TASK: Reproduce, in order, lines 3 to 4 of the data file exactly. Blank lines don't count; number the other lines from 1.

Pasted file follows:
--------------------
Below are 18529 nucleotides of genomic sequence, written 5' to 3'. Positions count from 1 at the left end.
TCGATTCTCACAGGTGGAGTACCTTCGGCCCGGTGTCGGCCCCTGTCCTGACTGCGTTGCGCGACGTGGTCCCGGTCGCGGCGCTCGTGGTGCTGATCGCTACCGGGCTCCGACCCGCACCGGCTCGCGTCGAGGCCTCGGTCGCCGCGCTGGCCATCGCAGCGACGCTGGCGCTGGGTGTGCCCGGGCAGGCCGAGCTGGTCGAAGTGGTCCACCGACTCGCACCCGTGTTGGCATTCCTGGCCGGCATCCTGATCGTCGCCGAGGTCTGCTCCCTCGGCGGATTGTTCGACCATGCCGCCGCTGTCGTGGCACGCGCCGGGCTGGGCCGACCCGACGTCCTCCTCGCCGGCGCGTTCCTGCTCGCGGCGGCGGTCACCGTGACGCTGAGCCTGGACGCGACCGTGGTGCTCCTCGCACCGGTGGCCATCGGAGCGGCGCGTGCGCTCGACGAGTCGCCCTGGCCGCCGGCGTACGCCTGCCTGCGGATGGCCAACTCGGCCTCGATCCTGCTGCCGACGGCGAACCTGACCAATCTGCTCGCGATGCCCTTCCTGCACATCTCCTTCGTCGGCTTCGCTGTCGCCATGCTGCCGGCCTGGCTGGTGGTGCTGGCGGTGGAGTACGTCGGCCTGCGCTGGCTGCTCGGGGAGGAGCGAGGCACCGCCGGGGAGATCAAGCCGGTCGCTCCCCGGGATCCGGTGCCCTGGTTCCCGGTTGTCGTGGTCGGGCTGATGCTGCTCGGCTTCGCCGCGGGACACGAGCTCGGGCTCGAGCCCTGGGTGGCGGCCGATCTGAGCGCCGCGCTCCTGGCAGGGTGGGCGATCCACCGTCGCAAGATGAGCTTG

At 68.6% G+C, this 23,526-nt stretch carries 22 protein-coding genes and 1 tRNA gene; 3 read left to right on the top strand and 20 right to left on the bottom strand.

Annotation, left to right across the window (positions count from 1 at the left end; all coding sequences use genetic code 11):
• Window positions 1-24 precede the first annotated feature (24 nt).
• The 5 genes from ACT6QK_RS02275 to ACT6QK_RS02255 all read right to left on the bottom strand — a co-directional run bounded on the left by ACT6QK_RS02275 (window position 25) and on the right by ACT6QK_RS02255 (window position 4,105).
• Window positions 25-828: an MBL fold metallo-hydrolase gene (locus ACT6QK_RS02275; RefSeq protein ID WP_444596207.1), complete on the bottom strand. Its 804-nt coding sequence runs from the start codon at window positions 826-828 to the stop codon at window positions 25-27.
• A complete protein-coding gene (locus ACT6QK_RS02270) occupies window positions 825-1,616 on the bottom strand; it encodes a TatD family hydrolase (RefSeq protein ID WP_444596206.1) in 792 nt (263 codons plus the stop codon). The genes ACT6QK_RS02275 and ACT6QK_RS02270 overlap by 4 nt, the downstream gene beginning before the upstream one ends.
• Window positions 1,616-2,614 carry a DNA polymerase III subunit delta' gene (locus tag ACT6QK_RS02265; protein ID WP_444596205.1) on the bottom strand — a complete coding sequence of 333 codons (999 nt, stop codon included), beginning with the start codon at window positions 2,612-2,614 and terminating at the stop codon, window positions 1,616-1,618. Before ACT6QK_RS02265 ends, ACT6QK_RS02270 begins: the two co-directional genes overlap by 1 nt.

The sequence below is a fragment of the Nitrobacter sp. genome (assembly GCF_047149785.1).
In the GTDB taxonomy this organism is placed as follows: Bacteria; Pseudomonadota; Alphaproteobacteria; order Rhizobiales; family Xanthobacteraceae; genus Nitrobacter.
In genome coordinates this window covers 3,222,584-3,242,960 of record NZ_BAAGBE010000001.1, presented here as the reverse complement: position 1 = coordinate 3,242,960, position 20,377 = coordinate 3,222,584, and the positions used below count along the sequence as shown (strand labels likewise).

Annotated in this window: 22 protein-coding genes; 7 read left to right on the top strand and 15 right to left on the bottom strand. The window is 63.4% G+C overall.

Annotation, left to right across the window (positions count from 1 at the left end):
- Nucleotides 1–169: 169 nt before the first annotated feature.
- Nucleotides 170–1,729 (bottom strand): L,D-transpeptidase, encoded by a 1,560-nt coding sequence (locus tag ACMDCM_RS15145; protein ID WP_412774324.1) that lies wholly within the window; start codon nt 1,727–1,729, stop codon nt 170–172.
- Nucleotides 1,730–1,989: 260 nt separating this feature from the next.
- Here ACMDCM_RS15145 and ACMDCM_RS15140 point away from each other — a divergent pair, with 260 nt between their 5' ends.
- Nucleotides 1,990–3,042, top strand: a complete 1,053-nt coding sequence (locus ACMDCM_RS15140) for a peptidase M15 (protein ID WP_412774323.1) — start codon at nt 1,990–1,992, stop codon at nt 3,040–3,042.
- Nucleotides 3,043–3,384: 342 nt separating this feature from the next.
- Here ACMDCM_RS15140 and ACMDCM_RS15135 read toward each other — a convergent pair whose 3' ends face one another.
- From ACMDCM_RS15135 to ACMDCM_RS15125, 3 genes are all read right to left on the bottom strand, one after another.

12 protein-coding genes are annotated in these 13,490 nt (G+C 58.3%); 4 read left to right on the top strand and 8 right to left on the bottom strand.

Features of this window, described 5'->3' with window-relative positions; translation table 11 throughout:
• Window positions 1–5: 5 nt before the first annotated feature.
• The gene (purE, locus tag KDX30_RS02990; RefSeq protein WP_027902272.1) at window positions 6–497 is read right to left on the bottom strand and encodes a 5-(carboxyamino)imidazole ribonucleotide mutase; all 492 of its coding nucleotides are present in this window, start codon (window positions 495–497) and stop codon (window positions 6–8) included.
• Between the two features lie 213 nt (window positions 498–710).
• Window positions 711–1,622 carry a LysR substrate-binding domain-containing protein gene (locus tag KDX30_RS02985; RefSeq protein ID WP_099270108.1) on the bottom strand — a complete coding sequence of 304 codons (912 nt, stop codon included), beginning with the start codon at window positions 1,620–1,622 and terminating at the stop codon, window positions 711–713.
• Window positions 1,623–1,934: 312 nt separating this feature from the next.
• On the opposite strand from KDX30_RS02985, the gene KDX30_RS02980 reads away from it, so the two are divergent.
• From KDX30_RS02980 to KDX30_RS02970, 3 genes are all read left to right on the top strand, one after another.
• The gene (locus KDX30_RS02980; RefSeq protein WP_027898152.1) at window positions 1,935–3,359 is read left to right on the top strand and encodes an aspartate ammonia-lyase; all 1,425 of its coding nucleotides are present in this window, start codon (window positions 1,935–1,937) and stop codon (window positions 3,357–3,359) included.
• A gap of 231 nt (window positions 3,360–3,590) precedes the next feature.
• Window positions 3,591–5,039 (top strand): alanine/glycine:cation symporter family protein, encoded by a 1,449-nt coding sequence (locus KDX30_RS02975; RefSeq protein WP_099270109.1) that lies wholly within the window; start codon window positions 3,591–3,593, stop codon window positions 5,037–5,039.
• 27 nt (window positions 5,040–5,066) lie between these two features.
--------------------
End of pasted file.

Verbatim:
At 68.6% G+C, this 23,526-nt stretch carries 22 protein-coding genes and 1 tRNA gene; 3 read left to right on the top strand and 20 right to left on the bottom strand.

Annotation, left to right across the window (positions count from 1 at the left end; all coding sequences use genetic code 11):